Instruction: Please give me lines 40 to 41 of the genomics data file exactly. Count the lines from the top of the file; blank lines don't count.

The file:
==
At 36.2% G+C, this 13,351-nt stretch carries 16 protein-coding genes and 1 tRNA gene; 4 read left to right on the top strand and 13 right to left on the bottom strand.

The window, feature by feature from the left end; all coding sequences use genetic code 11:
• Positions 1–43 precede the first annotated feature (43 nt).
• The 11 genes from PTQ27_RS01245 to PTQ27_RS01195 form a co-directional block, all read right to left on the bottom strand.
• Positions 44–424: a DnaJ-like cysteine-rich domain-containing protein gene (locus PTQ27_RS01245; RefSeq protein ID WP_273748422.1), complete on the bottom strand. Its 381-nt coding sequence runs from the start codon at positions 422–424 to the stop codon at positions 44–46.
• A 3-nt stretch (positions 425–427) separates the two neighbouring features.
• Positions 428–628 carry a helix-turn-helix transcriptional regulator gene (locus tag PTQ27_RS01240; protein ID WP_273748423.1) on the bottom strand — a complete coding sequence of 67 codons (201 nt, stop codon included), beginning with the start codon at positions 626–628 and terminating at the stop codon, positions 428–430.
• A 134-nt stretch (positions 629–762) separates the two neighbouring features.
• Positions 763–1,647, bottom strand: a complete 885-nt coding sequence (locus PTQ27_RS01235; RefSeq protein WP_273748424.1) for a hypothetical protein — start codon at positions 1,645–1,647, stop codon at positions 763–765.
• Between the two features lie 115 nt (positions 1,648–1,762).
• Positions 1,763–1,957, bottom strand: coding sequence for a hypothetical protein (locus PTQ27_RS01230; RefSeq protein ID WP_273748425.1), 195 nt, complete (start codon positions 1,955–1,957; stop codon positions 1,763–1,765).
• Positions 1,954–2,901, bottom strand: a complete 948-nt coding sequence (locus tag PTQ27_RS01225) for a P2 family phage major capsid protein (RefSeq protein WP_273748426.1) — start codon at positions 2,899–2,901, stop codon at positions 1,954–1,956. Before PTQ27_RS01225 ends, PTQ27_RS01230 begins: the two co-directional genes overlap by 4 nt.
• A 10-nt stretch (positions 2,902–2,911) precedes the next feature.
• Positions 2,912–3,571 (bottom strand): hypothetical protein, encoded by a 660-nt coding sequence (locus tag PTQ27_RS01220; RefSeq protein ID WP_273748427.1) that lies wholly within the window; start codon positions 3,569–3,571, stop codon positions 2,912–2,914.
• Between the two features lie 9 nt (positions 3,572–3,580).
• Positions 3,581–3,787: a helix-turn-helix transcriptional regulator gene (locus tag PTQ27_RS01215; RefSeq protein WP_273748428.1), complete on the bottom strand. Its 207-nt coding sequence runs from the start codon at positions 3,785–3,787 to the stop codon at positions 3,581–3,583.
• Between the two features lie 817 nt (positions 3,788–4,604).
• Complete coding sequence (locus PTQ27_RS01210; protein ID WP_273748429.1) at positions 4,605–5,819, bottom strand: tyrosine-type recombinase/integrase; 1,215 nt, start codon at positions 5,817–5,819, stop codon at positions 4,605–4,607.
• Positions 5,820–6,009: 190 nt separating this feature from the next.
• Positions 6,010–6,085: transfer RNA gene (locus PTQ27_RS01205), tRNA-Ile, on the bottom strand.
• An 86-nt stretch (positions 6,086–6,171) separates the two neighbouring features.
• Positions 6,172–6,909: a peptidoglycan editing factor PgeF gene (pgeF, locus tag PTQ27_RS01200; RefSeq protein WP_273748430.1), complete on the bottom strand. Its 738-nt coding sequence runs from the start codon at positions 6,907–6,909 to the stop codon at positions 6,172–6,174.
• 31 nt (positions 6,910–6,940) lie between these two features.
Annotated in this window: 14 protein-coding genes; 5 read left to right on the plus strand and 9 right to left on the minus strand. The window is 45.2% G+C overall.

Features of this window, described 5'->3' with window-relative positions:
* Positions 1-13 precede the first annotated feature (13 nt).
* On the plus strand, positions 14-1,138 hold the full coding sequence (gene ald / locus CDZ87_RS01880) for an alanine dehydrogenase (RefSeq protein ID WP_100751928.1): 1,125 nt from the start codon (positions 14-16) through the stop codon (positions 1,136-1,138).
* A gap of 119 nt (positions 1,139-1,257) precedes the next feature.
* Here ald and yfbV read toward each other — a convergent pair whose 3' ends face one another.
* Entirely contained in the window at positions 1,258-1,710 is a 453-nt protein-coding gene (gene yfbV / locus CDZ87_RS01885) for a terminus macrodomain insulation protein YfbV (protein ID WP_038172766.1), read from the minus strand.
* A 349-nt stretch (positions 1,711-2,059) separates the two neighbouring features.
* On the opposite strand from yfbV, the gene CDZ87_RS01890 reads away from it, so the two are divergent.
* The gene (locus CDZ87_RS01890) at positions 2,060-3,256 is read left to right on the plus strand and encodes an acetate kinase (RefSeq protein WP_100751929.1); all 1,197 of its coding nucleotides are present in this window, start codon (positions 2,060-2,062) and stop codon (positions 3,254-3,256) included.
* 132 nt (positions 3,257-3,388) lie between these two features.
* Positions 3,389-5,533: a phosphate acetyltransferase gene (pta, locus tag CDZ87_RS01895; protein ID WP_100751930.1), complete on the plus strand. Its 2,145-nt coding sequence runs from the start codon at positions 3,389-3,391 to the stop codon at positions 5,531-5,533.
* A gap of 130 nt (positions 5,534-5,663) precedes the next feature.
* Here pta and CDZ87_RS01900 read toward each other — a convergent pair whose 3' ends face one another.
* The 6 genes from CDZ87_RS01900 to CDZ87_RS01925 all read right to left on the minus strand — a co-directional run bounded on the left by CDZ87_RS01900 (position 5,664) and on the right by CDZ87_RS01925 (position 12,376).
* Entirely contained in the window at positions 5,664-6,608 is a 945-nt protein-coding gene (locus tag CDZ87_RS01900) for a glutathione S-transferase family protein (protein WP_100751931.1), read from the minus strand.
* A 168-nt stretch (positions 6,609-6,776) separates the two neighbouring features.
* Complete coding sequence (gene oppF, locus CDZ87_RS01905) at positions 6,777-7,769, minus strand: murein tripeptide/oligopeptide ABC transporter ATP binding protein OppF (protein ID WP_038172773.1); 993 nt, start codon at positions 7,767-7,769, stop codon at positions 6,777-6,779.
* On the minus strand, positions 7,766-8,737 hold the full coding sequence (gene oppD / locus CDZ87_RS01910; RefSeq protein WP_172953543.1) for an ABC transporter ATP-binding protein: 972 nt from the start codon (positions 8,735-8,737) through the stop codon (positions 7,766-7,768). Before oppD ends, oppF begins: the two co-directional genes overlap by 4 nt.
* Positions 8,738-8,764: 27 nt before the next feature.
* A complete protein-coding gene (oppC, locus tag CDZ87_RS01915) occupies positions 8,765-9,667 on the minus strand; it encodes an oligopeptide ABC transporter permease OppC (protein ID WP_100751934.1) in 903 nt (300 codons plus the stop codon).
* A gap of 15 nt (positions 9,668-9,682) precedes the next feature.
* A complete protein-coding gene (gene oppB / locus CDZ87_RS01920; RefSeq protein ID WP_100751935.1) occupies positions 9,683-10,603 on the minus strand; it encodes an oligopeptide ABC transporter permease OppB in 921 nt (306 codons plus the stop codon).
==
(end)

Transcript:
* A 168-nt stretch (positions 6,609-6,776) separates the two neighbouring features.
* Complete coding sequence (gene oppF, locus CDZ87_RS01905) at positions 6,777-7,769, minus strand: murein tripeptide/oligopeptide ABC transporter ATP binding protein OppF (protein ID WP_038172773.1); 993 nt, start codon at positions 7,767-7,769, stop codon at positions 6,777-6,779.